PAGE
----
Those saves on Nathan Horton and David Krejci were just the kind of game-stoppers Bruins fans remember Tim Thomas making last spring en route to the Stanley Cup title.

Read More: Boston Bruins, Claude Giroux, David Krejci, Tim Thomas
Flyers have plenty of motivation vs. team that eliminated them 10.06.11 at 1:38 pm ET
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By now the cliche about how teams will come out harder against the Bruins because they’re Stanley Cup champions has been used plenty, but there may be no better case of that than Thursday.

The Bruins will be facing the team they eliminated with an easy sweep in the second round last spring when they open the season Thursday against the Flyers. The Bruins’ steamrolling over the Flyers could be considered among the reasons the Flyers blew it up in the offseason, trading captain Mike Richards as well as leading goal-scorer Jeff Carter.

On Thursday, the remaining members of that team, as well as the newcomers, will have to watch the Bruins raise their championship banner in a wild environment at TD Garden. If that can’t motivate a team on opening night, nothing can.

“It’s opening night, so people are jacked up,” defenseman and alternate captain Andrew Ference said after the Bruins’ morning skate. “I think there’s always more concentration on your own team than there is on what’s going on on the other side. Obviously, they want to ruin the party. That’s a no-brainer.”

Ference has plenty of experience being the “other team” at a team’s banner-raising ceremony. He actually made his NHL debut in Dallas against the Stars when they raised their Stanley Cup champions banner in 1999. The Bruins were the Ducks’ opponent for Anaheim’s home opener in 2007, so Ference has twice been a visitor at a banner-raising.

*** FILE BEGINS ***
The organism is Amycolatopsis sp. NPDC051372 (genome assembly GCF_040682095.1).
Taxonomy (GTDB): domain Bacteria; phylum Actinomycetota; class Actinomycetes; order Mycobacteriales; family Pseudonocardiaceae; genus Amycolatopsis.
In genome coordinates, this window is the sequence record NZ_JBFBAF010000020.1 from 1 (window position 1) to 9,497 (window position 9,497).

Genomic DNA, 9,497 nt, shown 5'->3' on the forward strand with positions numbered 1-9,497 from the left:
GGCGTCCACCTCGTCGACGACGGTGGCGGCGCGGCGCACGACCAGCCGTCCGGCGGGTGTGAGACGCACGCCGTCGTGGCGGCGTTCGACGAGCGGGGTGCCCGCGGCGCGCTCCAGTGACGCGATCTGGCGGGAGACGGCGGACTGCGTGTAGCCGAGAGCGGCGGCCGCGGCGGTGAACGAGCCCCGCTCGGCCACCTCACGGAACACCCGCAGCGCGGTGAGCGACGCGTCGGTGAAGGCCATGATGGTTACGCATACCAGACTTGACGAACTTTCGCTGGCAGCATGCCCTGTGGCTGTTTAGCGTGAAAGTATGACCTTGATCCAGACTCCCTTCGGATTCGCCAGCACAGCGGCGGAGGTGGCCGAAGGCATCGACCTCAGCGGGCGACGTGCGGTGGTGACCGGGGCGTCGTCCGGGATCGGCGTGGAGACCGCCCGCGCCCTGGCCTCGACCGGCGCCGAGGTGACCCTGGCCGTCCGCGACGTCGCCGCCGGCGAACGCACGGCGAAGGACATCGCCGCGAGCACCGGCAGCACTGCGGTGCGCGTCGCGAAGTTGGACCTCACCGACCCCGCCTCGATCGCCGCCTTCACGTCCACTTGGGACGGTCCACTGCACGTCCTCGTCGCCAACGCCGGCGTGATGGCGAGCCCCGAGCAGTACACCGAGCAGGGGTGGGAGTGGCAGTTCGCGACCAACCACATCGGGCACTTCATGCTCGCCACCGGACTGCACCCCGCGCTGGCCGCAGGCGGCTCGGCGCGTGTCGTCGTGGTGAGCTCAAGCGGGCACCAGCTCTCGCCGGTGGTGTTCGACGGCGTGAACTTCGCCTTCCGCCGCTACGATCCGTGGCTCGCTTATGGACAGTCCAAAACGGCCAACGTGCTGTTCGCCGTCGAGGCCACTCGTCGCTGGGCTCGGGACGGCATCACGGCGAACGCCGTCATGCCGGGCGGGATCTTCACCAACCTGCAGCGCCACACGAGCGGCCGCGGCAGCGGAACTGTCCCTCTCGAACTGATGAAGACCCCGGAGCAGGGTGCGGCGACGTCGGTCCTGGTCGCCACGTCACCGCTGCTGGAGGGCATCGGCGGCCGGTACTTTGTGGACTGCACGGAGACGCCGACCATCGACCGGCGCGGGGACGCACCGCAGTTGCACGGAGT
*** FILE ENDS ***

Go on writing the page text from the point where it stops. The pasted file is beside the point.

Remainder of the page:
“I can remember a lot more from the Anaheim game, because for the Dallas one, my head was spinning around,” Ference recalled. “It’s an opening night. Team opening nights are a little bit crazier. You wait a little longer in the room for all the pageantry to get done with. You’re mentally prepared for it.”

Players in the Bruins’ room could imagine the Flyers would be motivated to come out harder against the team that ended their season. Guys like David Krejci discussed the importance of focusing on themselves, but Ference noted that given the rivalry that has existed between the two teams, Thursday would be a challenge one way or another.

“Even if we didn’t [eliminate them], it’s a Flyers-Bruins game,” Ference said. “Philly’s always gong to come in and give you a heck of a game. Especially at the start of the season, that’s when you see the crazy hockey. You see some of the big scorers and the seesawing of teams trying to find out who they are. After Thanksgiving, it kind of settles down a bit, but the start of the season is always a little bit crazy.

“You never know what to expect, and it’s usually pretty fun for highlight sand real energetic games. Not always the tightest systems, so no matter if it’s Philly or whoever, we’re going to have tough games and have to be on our toes for all of them.”

Read More: Andrew Ference, David Krejci,
David Krejci doesn’t know who Justin DiBenedetto is 09.23.11 at 10:17 pm ET
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Bruins first-line center David Krejci received a fighting major late in Friday night’s preseason game, and no, Benoit Pouliot was not involved.

After Krejci hit an Islanders player along the boards, he was jumped by Islanders youngster Justin DiBenedetto, and after a brief tussle in which Krejci never dropped his gloves, both players were handed five-minute majors.

“I had my helmet on, my gloves on. I just got jumped from behind, and that was it,” Krejci said, noting that his hit was clean. “He fell on me, and I didn’t have a chance to do anything. I don’t even want to fight. It’s a preseason game. Come on, it’s the first game back. I want to get my timing. I don’t even know what the — who the guy is, to tell you the truth.

“I don’t know who that kid is,” he added. “I understand he’s battling for a spot on the roster. I understand that, but I don’t want to comment on that. I don’t know that kid. I don’t think I’ve ever played against him before, so we’ll see what happens.”

Read More: David Krejci, Training camp 2011,
Joe Corvo had same groin injury last year, David Krejci leaves practice 09.21.11 at 1:03 pm ET